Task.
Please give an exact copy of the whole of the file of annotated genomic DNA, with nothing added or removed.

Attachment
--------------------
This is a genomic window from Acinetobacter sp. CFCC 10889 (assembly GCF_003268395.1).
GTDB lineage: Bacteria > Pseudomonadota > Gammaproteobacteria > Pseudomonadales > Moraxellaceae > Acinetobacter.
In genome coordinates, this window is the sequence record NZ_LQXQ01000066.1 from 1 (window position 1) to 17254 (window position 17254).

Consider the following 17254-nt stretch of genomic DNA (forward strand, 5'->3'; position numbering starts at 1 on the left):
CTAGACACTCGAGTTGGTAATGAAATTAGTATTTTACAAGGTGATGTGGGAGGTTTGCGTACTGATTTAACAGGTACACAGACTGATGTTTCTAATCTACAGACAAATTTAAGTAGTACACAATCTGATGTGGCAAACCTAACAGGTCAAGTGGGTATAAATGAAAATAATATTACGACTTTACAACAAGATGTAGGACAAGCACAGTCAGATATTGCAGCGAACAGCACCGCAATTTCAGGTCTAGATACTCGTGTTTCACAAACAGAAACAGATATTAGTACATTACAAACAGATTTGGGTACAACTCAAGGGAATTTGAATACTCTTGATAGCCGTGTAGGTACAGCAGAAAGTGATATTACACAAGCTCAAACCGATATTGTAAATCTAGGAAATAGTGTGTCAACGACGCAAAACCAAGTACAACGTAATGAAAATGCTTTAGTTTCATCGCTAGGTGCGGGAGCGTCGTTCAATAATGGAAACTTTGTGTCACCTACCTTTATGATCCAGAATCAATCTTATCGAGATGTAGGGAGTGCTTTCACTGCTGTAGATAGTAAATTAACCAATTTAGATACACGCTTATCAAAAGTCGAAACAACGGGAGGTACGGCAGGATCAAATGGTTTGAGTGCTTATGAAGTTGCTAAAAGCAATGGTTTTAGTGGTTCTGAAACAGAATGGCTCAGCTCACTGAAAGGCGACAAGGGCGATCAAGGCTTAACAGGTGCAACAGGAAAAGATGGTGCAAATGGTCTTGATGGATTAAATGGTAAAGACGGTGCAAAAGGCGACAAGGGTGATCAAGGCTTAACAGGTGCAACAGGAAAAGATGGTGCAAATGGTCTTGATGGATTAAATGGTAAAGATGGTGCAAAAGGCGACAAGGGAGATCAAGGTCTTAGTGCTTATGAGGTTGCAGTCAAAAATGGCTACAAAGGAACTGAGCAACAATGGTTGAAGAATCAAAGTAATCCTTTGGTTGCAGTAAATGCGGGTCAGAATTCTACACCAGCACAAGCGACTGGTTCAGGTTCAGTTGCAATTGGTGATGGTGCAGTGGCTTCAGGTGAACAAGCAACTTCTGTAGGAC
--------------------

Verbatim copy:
This is a genomic window from Acinetobacter sp. CFCC 10889 (assembly GCF_003268395.1).
GTDB lineage: Bacteria > Pseudomonadota > Gammaproteobacteria > Pseudomonadales > Moraxellaceae > Acinetobacter.
In genome coordinates, this window is the sequence record NZ_LQXQ01000066.1 from 1 (window position 1) to 17254 (window position 17254).

Consider the following 17254-nt stretch of genomic DNA (forward strand, 5'->3'; position numbering starts at 1 on the left):
CTAGACACTCGAGTTGGTAATGAAATTAGTATTTTACAAGGTGATGTGGGAGGTTTGCGTACTGATTTAACAGGTACACAGACTGATGTTTCTAATCTACAGACAAATTTAAGTAGTACACAATCTGATGTGGCAAACCTAACAGGTCAAGTGGGTATAAATGAAAATAATATTACGACTTTACAACAAGATGTAGGACAAGCACAGTCAGATATTGCAGCGAACAGCACCGCAATTTCAGGTCTAGATACTCGTGTTTCACAAACAGAAACAGATATTAGTACATTACAAACAGATTTGGGTACAACTCAAGGGAATTTGAATACTCTTGATAGCCGTGTAGGTACAGCAGAAAGTGATATTACACAAGCTCAAACCGATATTGTAAATCTAGGAAATAGTGTGTCAACGACGCAAAACCAAGTACAACGTAATGAAAATGCTTTAGTTTCATCGCTAGGTGCGGGAGCGTCGTTCAATAATGGAAACTTTGTGTCACCTACCTTTATGATCCAGAATCAATCTTATCGAGATGTAGGGAGTGCTTTCACTGCTGTAGATAGTAAATTAACCAATTTAGATACACGCTTATCAAAAGTCGAAACAACGGGAGGTACGGCAGGATCAAATGGTTTGAGTGCTTATGAAGTTGCTAAAAGCAATGGTTTTAGTGGTTCTGAAACAGAATGGCTCAGCTCACTGAAAGGCGACAAGGGCGATCAAGGCTTAACAGGTGCAACAGGAAAAGATGGTGCAAATGGTCTTGATGGATTAAATGGTAAAGACGGTGCAAAAGGCGACAAGGGTGATCAAGGCTTAACAGGTGCAACAGGAAAAGATGGTGCAAATGGTCTTGATGGATTAAATGGTAAAGATGGTGCAAAAGGCGACAAGGGAGATCAAGGTCTTAGTGCTTATGAGGTTGCAGTCAAAAATGGCTACAAAGGAACTGAGCAACAATGGTTGAAGAATCAAAGTAATCCTTTGGTTGCAGTAAATGCGGGTCAGAATTCTACACCAGCACAAGCGACTGGTTCAGGTTCAGTTGCAATTGGTGATGGTGCAGTGGCTTCAGGTGAACAAGCAACTTCTGTAGGAC